LOS ANGELES — Think you’re better than Hollywood at gauging whether an upcoming flick will be a box office bomb or a sleeper hit? You’d get a chance to put your money behind that under two proposals that movie studios are denouncing as legalized gambling.

The proposals the U.S. Commodity Futures Trading Commission are expected to rule on this month would let movie fans, industry executives and speculators bet on expected box office receipts. Investors profit if their predictions come true and lose if they don’t.

The online trading forums would be similar to futures markets for commodities such as corn, pork bellies, natural gas and silver.

Although goods are rarely exchanged directly through such markets, they let buyers and sellers reduce risks by locking in prices months ahead of time. A corn farmer might want to do that in case a bumper crop pushes prices down too low.

Now, two companies want to bring that concept to Hollywood, a notoriously risky industry in which big-budget productions can go bust in a single weekend and independent movies can become unexpected hits.

But the investors most likely to benefit from such an exchange — the six major Hollywood studios — have rallied against the proposals.

Although the companies behind the exchanges still plan to proceed, regulators pushed back a decision on one of the proposals, Trend Exchange from Veriana Ventures, amid the last-minute opposition.

A ruling could now come today, more than a week later than originally expected.

A decision on the other proposal, Cantor Fitzgerald LP’s Cantor Exchange, is expected around April 20.

The studios’ trade group, the Motion Picture Association of America, argues that the proposals tarnish the reputation and integrity of the movie industry by authorizing “legalized gambling on movie receipts.”

The organization also complained that so many people screen movies before they are released that it would be “virtually impossible” to prevent insider trading.

Russ Andersson, Veriana’s director of risk management, said other players with large stakes in movies, such as directors, actors, financiers and theater owners, might have doubts about the box office potential of some projects and would be willing to take part.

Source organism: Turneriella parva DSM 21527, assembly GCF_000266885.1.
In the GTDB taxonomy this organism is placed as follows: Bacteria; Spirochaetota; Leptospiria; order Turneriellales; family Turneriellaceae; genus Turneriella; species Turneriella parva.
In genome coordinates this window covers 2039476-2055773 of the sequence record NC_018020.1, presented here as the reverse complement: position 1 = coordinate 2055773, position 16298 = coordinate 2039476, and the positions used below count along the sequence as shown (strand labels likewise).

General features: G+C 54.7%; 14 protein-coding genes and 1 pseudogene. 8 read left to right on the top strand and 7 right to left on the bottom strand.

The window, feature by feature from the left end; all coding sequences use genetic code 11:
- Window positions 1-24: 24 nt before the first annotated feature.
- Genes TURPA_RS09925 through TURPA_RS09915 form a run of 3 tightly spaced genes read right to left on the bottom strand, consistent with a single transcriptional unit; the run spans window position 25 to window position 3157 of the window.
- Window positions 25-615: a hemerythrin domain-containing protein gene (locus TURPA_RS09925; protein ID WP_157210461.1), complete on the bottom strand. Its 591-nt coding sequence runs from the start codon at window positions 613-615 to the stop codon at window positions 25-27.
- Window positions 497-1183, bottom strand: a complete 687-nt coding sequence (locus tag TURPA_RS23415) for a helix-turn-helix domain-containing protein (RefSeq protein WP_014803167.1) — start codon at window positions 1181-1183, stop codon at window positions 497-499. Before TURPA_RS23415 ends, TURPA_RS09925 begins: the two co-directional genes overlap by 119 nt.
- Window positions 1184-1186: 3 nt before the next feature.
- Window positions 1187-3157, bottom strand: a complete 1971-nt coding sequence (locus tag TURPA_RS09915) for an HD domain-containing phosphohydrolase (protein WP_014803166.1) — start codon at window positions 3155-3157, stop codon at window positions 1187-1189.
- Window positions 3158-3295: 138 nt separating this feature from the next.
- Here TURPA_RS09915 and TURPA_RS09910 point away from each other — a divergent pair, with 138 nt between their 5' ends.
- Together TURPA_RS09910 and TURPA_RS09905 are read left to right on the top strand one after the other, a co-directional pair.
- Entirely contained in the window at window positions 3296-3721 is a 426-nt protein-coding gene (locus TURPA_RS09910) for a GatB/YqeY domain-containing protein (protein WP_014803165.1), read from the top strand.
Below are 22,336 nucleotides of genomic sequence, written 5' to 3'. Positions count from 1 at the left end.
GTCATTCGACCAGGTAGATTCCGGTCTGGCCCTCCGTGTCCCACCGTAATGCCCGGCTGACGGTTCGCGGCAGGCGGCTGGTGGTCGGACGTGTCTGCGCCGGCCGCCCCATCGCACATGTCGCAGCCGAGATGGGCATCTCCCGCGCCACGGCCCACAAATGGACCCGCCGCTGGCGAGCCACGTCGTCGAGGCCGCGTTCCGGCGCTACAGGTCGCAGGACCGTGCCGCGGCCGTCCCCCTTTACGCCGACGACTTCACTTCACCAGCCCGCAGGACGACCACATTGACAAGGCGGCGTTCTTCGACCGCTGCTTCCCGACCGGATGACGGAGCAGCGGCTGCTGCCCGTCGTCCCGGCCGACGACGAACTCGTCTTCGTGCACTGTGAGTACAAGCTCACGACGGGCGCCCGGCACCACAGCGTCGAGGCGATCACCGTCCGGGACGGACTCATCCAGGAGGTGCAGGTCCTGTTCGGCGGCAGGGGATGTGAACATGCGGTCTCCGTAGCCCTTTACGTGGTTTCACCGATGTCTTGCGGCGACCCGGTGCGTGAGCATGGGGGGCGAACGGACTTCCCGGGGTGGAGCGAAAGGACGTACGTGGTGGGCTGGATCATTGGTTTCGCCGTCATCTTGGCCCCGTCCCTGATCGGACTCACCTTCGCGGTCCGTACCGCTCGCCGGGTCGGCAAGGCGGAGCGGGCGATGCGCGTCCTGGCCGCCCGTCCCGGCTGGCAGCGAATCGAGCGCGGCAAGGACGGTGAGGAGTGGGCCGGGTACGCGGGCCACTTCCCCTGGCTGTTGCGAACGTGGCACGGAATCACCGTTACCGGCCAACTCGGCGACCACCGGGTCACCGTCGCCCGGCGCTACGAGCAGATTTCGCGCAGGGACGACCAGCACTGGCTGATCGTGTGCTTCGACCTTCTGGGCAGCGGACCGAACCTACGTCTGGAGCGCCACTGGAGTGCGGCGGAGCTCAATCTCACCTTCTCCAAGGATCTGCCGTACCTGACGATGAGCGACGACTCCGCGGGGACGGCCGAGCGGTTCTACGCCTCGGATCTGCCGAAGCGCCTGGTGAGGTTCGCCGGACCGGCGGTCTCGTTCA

Under both proposals, no actual goods or shares in films would change hands. Trading would simply offset deals made in the real world. Movie fans and others without a direct interest in the films would be able to participate as well.

Investors would be able to hedge against potential flops by preselling a share of future box office receipts. The exchanges could even guard against likely hits falling short of projections.

If a movie doesn’t do as well as expected, investors would at least be guaranteed revenue from those presales, known as futures contracts.

If it does better, though, they wouldn’t get to keep all the additional receipts. Speculators would get a share.

Movie financiers also could use the system to diversify their portfolios, by investing in portions of several movies rather than in one.

Both systems would rely on two parties making deals based on estimated box office revenue over a fixed period, such as the opening weekend or the first month in theaters.

There are restrictions, though. Cantor, for instance, would prohibit investors from hedging more than a third of their interests, and the exchanges and federal regulators could step in if, say, a movie studio pulls advertising to artificially lower theater attendance.